Avoid letting your child play outside or overly exert themselves in open air.

    "Unfortunately, cloth masks don't do very much [to protect you from the smoke pollution]," Oro says. "You really need an N95 mask, and most of those have been allocated toward essential workers." To keep at-risk children safer, Oro recommends avoiding brisk exercise outdoors. Instead, set up an indoor obstacle course or challenge your family to jumping jacks periodically to keep everyone moving safely.

    Know the difference between smoke exposure and COVID-19.

    "COVID-19 can have a lot of the same symptoms—dry cough, sore throat, shortness of breath and chest pain could overlap. But what COVID and other viruses generally cause are fever, chills, vomiting, diarrhea and body aches. Those would tell you it's not just smoke exposure," Oro says. When a child has been exposed to smoke, they often complain of a "scrape" in their throat, burning eyes, cough, shortness of breath, chest pain or wheezing. If the child has asthma, parents should watch for a flare of symptoms, such as coughing, wheezing or a tight sensation in their chest.

    Unfortunately, not much is known about long-term exposure to wildfire smoke on a healthy or compromised immune system, but elevated levels of air pollution have been associated with increased COVID-19 rates. That's because whenever there's an issue with your immune system, it distracts your immune system from fighting infections and you have a harder time fighting off viruses. Limiting your exposure to wildfire smoke is your best bet to keep immune systems strong.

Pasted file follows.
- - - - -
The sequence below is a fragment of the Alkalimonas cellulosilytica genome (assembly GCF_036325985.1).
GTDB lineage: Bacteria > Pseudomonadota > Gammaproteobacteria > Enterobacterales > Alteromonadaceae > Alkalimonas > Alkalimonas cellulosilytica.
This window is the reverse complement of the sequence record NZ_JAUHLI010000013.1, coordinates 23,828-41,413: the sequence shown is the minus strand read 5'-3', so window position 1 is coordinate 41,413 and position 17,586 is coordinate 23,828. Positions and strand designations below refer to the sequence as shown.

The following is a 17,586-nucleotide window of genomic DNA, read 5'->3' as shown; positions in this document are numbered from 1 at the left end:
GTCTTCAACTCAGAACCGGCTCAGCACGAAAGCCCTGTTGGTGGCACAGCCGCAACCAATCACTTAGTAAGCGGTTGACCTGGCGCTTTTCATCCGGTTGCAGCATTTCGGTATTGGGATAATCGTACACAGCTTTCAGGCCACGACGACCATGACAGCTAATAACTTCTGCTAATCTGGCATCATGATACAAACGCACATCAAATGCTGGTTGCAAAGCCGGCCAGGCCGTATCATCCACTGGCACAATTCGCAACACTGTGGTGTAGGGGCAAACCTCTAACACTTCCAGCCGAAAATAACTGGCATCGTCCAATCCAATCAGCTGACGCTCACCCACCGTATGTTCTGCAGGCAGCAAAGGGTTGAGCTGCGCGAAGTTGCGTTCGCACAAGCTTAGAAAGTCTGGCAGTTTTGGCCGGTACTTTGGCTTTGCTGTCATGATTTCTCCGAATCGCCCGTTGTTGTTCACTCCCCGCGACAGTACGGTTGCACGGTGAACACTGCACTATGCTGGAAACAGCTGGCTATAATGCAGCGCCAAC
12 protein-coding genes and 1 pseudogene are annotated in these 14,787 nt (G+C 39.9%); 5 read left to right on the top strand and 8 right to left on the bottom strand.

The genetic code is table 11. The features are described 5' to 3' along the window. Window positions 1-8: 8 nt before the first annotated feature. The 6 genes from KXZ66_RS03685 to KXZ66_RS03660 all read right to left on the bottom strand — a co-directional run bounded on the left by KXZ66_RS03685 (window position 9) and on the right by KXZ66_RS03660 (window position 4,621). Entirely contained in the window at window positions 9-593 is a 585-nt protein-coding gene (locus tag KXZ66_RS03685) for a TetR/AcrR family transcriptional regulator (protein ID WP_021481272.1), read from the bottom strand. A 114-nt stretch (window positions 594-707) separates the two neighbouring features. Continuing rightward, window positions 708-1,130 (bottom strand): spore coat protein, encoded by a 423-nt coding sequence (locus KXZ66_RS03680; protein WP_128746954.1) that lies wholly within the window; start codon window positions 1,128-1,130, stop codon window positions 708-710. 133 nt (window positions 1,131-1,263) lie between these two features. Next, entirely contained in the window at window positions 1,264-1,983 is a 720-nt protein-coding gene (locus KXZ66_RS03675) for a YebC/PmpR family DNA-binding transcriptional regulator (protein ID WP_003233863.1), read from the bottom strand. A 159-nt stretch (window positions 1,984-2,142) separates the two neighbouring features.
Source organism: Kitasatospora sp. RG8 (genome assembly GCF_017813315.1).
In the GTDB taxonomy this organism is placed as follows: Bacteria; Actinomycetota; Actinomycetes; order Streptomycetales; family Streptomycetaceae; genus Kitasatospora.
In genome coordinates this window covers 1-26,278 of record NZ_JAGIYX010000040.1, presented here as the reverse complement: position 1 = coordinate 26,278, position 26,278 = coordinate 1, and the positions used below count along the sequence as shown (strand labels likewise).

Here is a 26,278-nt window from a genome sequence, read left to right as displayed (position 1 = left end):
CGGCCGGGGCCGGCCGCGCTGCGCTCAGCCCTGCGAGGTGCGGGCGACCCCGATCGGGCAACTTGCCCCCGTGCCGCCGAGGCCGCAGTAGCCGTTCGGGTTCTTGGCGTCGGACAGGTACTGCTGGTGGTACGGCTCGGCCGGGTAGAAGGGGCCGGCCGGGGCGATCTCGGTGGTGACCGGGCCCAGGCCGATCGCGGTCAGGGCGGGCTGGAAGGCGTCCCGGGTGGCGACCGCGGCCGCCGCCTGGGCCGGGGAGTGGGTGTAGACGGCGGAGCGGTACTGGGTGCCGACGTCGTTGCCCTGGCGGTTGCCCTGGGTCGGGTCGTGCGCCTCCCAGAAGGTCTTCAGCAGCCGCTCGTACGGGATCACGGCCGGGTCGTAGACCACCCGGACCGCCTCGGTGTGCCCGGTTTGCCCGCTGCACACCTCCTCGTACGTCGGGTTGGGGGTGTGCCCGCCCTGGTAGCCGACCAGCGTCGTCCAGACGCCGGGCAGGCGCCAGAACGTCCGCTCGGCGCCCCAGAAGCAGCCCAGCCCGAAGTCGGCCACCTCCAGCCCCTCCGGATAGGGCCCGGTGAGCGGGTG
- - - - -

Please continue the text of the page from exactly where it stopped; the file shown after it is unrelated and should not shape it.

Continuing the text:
Have a plan in place if you think your child is suffering from smoke exposure.

    Whatever type of medication your child takes for asthma, make sure you have it on-hand and that your child is keeping up with regular doses. Contact your child's pediatrician, especially if your area has a hazardous air quality—they may want to adjust your child's medication schedule or dosage to prevent an attack. Oro also recommends that, if your child has asthma, it might be helpful to have a stethoscope or even a pulse oximeter at home to help diagnose issues with your pediatrician through telehealth.

    Most importantly, don't panic.

    In some cases, social distancing and distance learning due to COVID may be helping to keep sensitive groups like children with asthma safer. Oro says wildfires in past years have generally resulted in more ER visits for children, but the most recent fires haven't seen the same results. "A lot of what we've seen is that the smoke really adversely affects adults, especially older adults over 65," Oro says. "Children tend to be really resilient."

    This article was sponsored by Stanford Children's Health. Thank you for supporting the brands that support Motherly and mamas.